For EFSA, it is essential to be able to submit studies that pertain to the actual substance that is at the basis of the claim. Improper identification of such a substance, as was the case apparently for a number of submissions on probiotics and botanicals, resulted in many negative opinions. A significant number of claims has also been rejected as a result of the fact that the claimed effect, in many cases, was found to be “not sufficiently defined“(e.g., “ageing”, “immunity”, “gut health”).

The wording of the proposed claims was also subject of EFSA’s evaluation. EFSA believes that the wording used should properly reflect the available scientific evidence. Where this was not the case, EFSA proposed alternative wording.

Business impact

The EFSA opinions on this first batch of claims primarily impact the food supplements industry, and the dairy and infant formula product sectors.

The publication of the EFSA opinions also raises a controversial issue that has been the subject of much discussion between the European Commission and EFSA. In its original mandate to EFSA, the European Commission was clear in terms of its request to proceed to timely publication by EFSA of the relevant opinions. However, since then, and, no doubt, following pressure from the food industry, it has questioned whether, during this transition period during which all claims are reviewed, there really is “a level playing field” for food business operators. Indeed, it has been argued that the publication of EFSA opinions in regular batches, as opposed to “all in one go” at the end of 2010, may negatively impact on competitiveness in the food sector, as those operators using claims that have now been rejected will be forced to withdraw these claims from the market sooner than those operators whose claims have not yet been the subject of an EFSA assessment. In subsequent discussions with EFSA, the European Commission did not succeed in EFSA changing its approach. The next batch of EFSA opinions is expected to be published towards the end of November 2009.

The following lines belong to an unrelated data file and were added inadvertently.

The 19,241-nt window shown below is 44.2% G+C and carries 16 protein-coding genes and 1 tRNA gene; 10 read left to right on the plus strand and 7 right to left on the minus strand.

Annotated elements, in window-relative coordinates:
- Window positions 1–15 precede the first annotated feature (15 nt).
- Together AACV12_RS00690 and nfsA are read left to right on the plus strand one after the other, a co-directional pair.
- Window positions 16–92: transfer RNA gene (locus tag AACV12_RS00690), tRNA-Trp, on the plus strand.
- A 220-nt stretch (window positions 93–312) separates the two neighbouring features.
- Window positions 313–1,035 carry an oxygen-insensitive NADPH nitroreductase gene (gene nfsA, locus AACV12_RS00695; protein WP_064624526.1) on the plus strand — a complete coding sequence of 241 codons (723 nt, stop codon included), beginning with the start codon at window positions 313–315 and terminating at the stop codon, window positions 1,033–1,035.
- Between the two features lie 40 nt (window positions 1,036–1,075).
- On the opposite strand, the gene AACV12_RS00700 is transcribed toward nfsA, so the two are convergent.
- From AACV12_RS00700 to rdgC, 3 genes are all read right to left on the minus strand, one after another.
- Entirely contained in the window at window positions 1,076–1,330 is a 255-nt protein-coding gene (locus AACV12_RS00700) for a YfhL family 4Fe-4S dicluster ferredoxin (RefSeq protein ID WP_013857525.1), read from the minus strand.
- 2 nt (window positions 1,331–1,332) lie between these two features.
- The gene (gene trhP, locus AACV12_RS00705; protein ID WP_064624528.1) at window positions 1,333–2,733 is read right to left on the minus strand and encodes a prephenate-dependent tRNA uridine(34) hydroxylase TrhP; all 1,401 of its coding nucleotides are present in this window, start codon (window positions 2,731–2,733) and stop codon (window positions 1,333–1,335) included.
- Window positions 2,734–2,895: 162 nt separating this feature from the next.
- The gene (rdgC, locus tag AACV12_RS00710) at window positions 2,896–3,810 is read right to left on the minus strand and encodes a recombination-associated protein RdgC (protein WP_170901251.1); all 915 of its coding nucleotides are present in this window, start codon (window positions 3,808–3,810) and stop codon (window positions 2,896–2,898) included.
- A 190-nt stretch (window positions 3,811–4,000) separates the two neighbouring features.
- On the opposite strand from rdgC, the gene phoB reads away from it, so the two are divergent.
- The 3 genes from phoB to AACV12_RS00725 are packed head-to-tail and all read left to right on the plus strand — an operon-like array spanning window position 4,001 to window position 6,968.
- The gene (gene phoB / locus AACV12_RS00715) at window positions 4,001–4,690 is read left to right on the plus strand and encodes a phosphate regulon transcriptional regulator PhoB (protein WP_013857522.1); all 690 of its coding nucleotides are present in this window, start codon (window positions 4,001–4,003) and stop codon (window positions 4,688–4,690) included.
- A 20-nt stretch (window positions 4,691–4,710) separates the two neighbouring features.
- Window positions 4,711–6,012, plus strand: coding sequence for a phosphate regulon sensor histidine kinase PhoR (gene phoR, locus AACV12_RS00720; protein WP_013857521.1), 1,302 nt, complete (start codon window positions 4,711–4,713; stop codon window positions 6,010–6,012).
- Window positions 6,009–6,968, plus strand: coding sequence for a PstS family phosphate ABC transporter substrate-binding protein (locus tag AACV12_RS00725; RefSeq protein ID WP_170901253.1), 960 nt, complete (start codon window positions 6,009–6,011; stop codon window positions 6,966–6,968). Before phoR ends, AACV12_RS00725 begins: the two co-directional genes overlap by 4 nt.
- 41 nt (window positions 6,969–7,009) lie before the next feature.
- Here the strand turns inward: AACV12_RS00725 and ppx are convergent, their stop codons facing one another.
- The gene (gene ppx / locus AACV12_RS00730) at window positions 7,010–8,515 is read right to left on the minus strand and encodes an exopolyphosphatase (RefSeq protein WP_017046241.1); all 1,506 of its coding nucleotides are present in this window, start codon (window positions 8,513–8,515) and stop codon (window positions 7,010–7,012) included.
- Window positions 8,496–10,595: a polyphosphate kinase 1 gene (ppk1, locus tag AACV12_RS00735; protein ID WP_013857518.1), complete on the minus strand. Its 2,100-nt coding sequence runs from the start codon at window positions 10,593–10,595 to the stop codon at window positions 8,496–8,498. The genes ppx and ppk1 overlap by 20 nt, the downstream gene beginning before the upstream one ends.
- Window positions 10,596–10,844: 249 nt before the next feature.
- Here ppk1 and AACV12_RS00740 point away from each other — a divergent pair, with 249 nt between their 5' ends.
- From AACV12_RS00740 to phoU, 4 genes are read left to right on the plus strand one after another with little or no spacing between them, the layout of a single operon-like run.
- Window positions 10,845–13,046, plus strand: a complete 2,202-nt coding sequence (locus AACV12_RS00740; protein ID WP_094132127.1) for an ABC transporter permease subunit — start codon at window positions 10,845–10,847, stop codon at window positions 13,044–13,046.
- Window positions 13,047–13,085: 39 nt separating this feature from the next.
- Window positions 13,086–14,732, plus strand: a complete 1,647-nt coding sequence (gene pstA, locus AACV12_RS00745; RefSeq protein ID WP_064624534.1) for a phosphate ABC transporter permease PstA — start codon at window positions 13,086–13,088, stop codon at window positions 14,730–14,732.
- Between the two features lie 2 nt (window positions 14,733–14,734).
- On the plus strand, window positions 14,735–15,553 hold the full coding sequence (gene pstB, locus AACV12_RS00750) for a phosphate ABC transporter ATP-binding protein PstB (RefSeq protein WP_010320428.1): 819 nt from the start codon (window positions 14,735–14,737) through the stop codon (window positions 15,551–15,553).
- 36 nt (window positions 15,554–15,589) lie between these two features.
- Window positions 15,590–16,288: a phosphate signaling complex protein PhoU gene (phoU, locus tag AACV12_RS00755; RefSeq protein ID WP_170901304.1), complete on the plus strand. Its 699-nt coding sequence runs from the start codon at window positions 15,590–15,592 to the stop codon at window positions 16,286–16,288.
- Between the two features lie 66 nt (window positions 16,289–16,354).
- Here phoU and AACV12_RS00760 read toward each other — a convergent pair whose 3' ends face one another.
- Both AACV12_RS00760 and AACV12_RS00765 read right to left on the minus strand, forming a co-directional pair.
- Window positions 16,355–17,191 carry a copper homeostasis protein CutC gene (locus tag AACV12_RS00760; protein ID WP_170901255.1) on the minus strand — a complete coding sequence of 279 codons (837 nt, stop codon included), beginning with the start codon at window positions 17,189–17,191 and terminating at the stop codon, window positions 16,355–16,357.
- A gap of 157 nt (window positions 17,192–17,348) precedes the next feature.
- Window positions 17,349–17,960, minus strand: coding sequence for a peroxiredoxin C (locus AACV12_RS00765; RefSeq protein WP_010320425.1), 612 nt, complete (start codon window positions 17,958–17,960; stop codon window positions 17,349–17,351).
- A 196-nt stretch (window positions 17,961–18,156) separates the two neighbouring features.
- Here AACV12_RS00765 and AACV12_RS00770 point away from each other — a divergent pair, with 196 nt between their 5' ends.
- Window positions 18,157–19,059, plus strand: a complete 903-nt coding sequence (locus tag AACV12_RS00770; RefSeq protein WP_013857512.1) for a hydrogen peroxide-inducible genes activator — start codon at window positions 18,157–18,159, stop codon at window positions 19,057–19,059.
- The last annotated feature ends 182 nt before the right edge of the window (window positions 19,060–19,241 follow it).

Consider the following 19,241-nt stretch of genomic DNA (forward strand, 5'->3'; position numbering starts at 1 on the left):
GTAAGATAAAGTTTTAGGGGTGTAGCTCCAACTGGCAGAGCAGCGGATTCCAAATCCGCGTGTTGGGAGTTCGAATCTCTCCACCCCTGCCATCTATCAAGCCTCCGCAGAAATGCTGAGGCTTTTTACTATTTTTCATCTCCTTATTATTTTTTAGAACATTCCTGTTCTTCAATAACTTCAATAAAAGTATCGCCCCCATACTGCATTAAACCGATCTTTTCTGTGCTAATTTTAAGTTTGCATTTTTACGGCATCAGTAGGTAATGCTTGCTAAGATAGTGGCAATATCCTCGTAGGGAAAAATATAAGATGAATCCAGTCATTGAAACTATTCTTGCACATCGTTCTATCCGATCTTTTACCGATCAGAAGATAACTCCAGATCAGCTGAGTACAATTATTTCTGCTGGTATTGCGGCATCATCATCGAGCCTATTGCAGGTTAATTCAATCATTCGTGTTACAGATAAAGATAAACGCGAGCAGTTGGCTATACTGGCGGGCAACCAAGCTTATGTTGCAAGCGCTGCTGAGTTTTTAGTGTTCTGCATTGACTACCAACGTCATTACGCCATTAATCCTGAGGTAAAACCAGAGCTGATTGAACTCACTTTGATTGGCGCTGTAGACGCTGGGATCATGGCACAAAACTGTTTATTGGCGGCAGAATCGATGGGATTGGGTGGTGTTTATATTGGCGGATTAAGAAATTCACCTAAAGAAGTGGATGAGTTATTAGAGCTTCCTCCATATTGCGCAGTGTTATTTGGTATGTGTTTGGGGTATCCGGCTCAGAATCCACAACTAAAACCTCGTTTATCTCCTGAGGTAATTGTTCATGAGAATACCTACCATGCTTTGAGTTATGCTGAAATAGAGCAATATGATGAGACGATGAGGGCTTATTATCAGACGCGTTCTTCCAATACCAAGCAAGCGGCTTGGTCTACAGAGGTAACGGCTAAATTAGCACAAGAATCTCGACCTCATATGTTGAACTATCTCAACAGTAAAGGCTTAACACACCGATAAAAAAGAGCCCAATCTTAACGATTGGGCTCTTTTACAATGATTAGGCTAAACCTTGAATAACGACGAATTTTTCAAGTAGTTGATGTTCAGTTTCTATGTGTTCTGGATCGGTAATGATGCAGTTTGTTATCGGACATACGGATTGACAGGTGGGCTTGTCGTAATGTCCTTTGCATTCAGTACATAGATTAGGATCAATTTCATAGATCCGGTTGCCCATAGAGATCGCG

Next steps and time-lines

Following the publication of these EFSA opinions, the European Commission will put forward a draft Decision either rejecting or accepting the proposed health claim. The Commission has two months to prepare such a draft, i.e. until the beginning of December 2009. It will submit its draft to the Standing Committee on Animal Health and Food Chain (SCFCAH) for approval. The SCFCAH is a committee made up of Member State experts and is chaired by the European Commission. It is expected that the Commission will follow the EFSA scientific opinion, although, strictly speaking, under the legislation, it is not required to do so. As a “risk manager,” the European Commission is entitled to form its own opinion.

Once a proposed Decision is approved at the level of the SCFCAH, the decision-making procedure requires that the proposal is forwarded to the European Parliament and to the Council (of EU Member States) for their input. Following this process, once the Decision is adopted and published, it will enter into force and it will apply equally in all 27 Member States.

Positive claims will be introduced into the so-called positive list of permitted health claims. Rejected claims will be introduced on a public on-line register of rejected claims. There would be six-month period for the companies concerned to remove the relevant claims from the EU market.